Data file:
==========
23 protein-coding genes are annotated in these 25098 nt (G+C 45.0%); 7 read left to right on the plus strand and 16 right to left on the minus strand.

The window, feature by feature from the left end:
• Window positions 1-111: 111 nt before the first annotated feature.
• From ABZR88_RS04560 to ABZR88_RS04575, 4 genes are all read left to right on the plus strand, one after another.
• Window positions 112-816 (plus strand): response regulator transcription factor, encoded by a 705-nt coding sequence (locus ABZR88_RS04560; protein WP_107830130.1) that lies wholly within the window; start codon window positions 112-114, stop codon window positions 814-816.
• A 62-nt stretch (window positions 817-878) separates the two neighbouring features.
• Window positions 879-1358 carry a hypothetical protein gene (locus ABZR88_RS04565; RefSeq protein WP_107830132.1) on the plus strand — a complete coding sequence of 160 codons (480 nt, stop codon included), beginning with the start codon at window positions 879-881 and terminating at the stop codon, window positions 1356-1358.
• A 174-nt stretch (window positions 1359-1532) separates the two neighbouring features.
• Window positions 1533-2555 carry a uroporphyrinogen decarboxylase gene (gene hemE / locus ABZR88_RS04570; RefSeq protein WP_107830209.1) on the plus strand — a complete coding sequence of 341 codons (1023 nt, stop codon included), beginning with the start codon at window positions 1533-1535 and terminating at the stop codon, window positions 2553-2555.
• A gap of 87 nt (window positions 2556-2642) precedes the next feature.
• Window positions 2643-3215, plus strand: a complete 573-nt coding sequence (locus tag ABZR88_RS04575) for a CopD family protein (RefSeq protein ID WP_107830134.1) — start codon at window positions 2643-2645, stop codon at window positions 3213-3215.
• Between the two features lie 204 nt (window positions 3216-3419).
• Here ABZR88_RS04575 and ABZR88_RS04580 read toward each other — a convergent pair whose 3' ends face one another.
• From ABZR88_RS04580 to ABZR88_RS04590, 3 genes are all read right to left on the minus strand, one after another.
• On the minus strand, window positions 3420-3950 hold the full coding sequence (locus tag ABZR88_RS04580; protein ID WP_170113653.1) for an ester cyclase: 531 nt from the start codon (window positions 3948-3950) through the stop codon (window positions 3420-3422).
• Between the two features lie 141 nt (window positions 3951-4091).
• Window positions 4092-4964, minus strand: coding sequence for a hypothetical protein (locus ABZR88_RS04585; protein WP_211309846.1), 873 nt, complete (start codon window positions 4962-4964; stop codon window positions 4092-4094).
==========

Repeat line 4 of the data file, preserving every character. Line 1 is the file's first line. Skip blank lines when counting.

• From ABZR88_RS04560 to ABZR88_RS04575, 4 genes are all read left to right on the plus strand, one after another.